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RE: adapting crops to cultural cuisine

  • Subject: RE: [cg] adapting crops to cultural cuisine
  • From: "Robert Kirkby" kirkbyro@pilot.msu.edu
  • Date: Thu, 20 Mar 2003 19:06:34 -0500
  • Importance: Normal

"If a recipe was using pineapple for a fruity, sour flavor, I
might try cherries in it."

You might also consider ground cherries, which have a citrus-y/pineapple
flavor.  They're relatively easy to grow & would work in PA.

Kyle


-----Original Message-----
From: community_garden-admin@mallorn.com
[mailto:community_garden-admin@mallorn.com]On Behalf Of Sharon Gordon
Sent: Thursday, March 20, 2003 5:12 PM
To: John Verin; community_garden@mallorn.com
Subject: RE: [cg] adapting crops to cultural cuisine


We are developing a training on food growing and nutrition in a primarily
Puerto Rican neighborhood. We are seeking to find the balance between
culturally appropriate foods and what actually grows in this climate. Thus,
we're looking for recipes and stories around adapting crops to cultural
cuisine, specifically Puerto Rican cuisine.

***Puerto Rican food you could grow as gardeners in PA usually do***

Fruits:
Grapes for raisins
Vinegar--may want to teach apple cider vinegar making

Herbs/spices:
Cilantro
Garlic
Oregano
Saffron

Legumes:
Chick peas/garbonzos--ask Rodale which varietes they have had luck with
Kidney beans
Navy beans
Pigeon peas


Vegetables(term used loosely):
Asparagus
Cabbage
Carrots
Collards
Corn
Cucumbers
Lettuce
Onions, scallions
Peas, green
Peppers, hot and sweet, paprika, chili, pimentoes
Potatoes
Tomatoes
Turnip greens
Yuca


***House Plants***
Ginger

***Spices to get at grocery store***
Cinnamon
Cloves

***Possible substitutions***
Avocado
Bread Fruit--Sweet potato
Chayote--summer squash
Coconut
Guava
Lime, Lime rind--lemon or lime basil, orange/lemon/lime thyme
Nuts--I don't know anything about Puerto Rican nuts,
  but you could try sunflower seeds and peanuts and any
  others you can grow.  I would however have a nurse with a sack of
  epi-pens ready incase of adverse peanut reactions.
Olives
Mango
Papaya
Pineapple
Plantains, white potatoes, yukon gold potatoes, waxy potatatoes,
   apples, zucchini, pumpkin or butternut squash
   may work depending on rest of recipe
Plantain leaves as wrappers--depending on recipe, cabbage leaves,
   lettuce, lettuce leaf basil or corn husks may work
Rice--Can you grow wild rice in your area?
Sour Orange Juice, as above for lime rind or verjus
Tamarind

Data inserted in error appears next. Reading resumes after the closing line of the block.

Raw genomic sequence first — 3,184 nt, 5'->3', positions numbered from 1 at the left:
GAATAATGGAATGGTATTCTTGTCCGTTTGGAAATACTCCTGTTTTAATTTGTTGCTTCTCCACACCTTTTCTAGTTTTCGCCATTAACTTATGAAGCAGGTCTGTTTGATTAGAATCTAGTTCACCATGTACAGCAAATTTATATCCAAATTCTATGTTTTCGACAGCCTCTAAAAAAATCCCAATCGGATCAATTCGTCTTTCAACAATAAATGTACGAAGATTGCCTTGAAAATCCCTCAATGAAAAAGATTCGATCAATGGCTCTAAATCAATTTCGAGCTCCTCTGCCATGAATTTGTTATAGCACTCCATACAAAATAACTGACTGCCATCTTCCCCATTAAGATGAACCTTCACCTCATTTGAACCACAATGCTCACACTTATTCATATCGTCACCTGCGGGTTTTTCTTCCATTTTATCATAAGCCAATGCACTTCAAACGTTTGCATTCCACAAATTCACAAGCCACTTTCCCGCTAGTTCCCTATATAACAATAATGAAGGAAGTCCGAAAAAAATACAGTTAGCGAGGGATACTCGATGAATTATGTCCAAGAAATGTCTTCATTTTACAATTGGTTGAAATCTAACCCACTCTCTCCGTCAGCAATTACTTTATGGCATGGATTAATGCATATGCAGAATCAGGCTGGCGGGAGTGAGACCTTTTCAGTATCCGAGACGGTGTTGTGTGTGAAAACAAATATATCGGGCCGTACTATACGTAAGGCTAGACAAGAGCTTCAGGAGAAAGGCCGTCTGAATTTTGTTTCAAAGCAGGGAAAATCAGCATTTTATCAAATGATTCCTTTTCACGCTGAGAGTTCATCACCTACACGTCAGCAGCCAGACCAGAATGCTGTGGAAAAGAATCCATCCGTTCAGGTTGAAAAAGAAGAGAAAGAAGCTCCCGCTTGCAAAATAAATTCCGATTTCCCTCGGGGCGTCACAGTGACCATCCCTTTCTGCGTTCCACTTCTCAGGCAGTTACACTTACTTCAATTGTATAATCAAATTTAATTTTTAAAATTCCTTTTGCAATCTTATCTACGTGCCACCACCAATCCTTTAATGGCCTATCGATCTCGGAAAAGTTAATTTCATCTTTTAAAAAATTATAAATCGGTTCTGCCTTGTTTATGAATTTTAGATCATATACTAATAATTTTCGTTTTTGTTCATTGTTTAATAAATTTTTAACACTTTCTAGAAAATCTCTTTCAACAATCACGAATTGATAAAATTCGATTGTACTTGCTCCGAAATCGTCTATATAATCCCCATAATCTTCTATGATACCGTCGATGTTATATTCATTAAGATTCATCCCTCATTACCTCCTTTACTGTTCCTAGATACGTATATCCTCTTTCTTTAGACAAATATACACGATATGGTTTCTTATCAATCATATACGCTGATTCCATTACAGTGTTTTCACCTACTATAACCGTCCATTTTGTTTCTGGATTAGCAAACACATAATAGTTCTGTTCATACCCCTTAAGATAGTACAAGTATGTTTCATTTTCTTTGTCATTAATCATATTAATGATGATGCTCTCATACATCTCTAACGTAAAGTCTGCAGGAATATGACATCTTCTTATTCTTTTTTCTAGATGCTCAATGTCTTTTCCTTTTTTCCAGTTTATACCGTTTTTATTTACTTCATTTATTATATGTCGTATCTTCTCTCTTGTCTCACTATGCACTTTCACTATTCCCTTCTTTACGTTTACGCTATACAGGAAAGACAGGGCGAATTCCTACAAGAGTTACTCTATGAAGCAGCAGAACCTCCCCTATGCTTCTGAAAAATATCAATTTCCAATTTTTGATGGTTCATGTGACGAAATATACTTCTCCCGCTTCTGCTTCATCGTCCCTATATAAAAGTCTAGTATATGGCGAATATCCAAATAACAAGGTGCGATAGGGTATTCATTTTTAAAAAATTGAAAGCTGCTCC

***Fruit strategy***
The big hole in the diet is in the tropical fruits.  What I'd try
is having fresh fruit tastings when the local PA/NJ fruits are
in season.  People may have tried some of the imported northern US
fruits and not liked them because they were picked green and crunchy.
So I'd let them try some apples(all sorts), blackberries, blueberries,
cantaloupes
cherries, cranberries, figs, pawpaws,peaches, pears,persimmons,
plums,raspberries,
strawberries, watermelon, and whatever else grows well there.

***Misc ideas***

I'd also ask around for who the really good local PR cooks are.
Then I'd ask them in several different sessions to taste
various other easy to grow PA foods raw or plainly baked/boiled/roasted
and ask them what sort of Puerto Rican dishes each food would
go well in.

I'd also look for similar categories of PA foods to put in
Puerto Rican recipes.  For instance, I'd see if gai lon,
broccoli, or pak choi would go well in cabbage or greens recipes.
If a recipe was using pineapple for a fruity, sour flavor, I
might try cherries in it.

Since a shorter growing season represents a major change,
I'd teach Coleman's four-season strategies, canning, solar
food dryers (and recipes for dried foods), pickles, kim che
and sauerkraut, and growing seeds for sprouts.  Though I'd
probably do all those except Coleman next year so you can test
to get acceptable recipes during the coming year.

It might be fun to have challenge potlucks where you ask people
to bring a dish that contains at least one new PA food, and then
have some cook-interviewers collect recipes of the successful dishes.
Recipe booklet might make a good fund raiser in both spanish and
english.

Some of the local hospital nutritionists or local dieticians
or regional friends/colleagues of Joan Gussow may have come up
with Puerto Rican friendly healthy dishes using local foods
that you could use for starting points as well.

Another thing you might try is to have a varied group of
Puerto Ricans rate how important the Puerto Rican foods that
will grow in PA are to their diet and give some idea of the
frequency with which they'd like to eat them.  Then use that
info to develop a model Puerto Rican One Circle Diet Garden.
That could create a healthy start and buy you some time to
introduce lesser known and unknown foods.  It looks to me like
you could easily get enough calorie and vitamin crops for a
sustainable garden.  The compost/grain crops might be a little
tricky given the high preference for rice in the Puerto Rican
diet.

Sharon
gordonse@one.net













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______________________________________________________
The American Community Gardening Association listserve is only one of ACGA's services to community gardeners. To learn more about the ACGA and to find out how to join, please go to http://www.communitygarden.org


To post an e-mail to the list:  community_garden@mallorn.com

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